Posters are essential for the promotion of any museum exhibition. Posters also provide museumgoers with a piece of memorabilia. A well-designed poster can be a work of art in itself and many people have posters framed for hanging in their homes or businesses. The best way to design a poster for printing is to use a computer program. Many programs can be used, from Microsoft Word, for simple, text-based designs, to Microsoft PowerPoint and Adobe Photoshop, for extra imaging options. Posters can also be designed by hand with an original that is drawn or painted, then copied for printing. This can be done digitally or with printmaking techniques such as screen-printing. When designing your museum poster, there are a few basic steps to consider. All design decisions should be appropriate to the nature of the exhibition.
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Research and look at other examples of museum posters to help give you design ideas. Decide all of the information that needs to be included on the poster. Include the title of the exhibition, the dates, the name of the venue, location, museum hours and contact information. A synopsis or an enticing phrase regarding the exhibition can also be included, but keep them brief and simple. If it is an art exhibition, you may need to include the names of artists and curators. Include an image if you want to add a visual reference. Choose an image of a piece of art or artefact that is in the exhibition to show what visitors can expect to see.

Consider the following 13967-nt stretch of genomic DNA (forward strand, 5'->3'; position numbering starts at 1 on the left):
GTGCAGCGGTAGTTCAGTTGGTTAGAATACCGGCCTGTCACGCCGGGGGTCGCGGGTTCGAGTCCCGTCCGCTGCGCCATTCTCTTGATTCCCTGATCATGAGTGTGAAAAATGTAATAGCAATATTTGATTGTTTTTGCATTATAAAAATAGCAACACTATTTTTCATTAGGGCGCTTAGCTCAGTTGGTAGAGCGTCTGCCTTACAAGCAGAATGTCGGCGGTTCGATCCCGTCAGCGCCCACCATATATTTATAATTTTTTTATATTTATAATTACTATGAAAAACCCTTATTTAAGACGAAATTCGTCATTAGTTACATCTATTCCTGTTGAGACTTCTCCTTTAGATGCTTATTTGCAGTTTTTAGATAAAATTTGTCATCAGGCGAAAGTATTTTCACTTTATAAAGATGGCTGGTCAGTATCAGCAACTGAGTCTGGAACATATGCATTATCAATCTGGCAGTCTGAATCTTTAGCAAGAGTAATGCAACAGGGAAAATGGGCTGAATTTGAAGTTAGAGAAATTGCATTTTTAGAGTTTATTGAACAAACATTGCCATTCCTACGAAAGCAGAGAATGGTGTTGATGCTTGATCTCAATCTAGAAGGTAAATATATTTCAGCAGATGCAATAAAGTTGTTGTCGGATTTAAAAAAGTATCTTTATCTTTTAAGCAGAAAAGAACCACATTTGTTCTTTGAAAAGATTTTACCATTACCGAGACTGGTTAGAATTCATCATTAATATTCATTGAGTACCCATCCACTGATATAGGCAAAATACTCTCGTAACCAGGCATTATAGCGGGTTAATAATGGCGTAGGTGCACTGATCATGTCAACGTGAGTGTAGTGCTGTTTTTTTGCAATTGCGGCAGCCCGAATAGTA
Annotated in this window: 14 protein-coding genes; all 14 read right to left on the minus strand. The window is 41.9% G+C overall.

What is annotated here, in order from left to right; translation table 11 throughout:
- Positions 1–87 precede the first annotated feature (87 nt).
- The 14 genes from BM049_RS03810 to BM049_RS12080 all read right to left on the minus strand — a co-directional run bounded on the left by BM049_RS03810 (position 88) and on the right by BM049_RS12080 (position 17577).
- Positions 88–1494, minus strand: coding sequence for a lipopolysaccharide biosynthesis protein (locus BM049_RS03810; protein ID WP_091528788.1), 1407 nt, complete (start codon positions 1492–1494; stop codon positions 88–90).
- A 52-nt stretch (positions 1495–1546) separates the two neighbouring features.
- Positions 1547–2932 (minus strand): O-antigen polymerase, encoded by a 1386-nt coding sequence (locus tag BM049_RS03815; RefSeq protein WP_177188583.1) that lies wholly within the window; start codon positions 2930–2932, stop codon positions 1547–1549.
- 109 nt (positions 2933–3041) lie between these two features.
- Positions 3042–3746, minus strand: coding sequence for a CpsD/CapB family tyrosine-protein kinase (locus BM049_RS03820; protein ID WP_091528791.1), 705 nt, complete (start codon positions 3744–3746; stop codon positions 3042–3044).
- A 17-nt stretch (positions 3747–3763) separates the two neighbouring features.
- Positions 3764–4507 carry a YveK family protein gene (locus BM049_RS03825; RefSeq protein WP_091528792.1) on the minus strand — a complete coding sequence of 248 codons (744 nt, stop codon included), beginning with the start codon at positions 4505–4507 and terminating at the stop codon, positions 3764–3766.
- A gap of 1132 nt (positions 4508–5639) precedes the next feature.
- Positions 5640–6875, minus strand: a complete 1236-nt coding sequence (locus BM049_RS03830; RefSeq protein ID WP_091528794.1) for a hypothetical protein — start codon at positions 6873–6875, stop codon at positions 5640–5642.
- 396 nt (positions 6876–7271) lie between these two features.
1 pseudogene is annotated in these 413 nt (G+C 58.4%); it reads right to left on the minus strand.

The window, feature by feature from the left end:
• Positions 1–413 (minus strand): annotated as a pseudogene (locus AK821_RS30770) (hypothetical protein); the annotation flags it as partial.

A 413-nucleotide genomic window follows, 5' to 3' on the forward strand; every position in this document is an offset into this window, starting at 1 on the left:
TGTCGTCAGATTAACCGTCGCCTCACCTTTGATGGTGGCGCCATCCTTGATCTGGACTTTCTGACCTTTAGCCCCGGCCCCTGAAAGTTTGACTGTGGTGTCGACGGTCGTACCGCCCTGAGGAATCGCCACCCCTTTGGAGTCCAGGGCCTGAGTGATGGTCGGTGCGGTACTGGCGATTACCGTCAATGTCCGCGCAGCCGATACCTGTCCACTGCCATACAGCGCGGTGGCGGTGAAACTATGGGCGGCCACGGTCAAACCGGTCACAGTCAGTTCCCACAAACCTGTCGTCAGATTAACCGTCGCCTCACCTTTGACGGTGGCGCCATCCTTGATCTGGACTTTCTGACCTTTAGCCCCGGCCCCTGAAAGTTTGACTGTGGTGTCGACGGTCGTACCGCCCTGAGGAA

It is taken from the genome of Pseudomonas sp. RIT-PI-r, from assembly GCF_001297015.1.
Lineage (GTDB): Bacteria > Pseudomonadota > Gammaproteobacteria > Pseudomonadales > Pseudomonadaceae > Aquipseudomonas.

Choose a size. Standard poster sizes are 18 inches by 24 inches, 24 inches by 36 inches and 27 inches by 39 inches. Museum posters can also be custom sized. Decide whether the orientation of your poster will be vertical or horizontal.
Select a background colour and a font colour. Choose colours that are not too similar so that the text is legible on top of the background. Use a background and text colours that will work well with any colours of chosen images.
Choose a font style for the text. Include the title of the exhibition so that it is prominent in the design. Make the font size of the title large in order to initially draw the eye to it. Placing the title at the top of the poster or creating a box around it will make it stand out. Create a hierarchy of text that describes all other pertinent information. Do not include non-essential information. Choose different styles of font for the title and subsequent information if you want to set them apart even more. All words should be visible from four feet away. If required, display names of sponsors, grantees or donors in small text at the bottom of the poster. This information does not need to be visible from four feet away. Also include the museum's logo.
The image can be placed so the text overlaps it or so that it does not touch the text. Putting the title above the image and the main points to the side or below the image is one option for separating text and image. Only put the image behind the text if it does not detract from the legibility. Be creative about how text and image interact. Strike an overall balance between text, image and negative (background) space.
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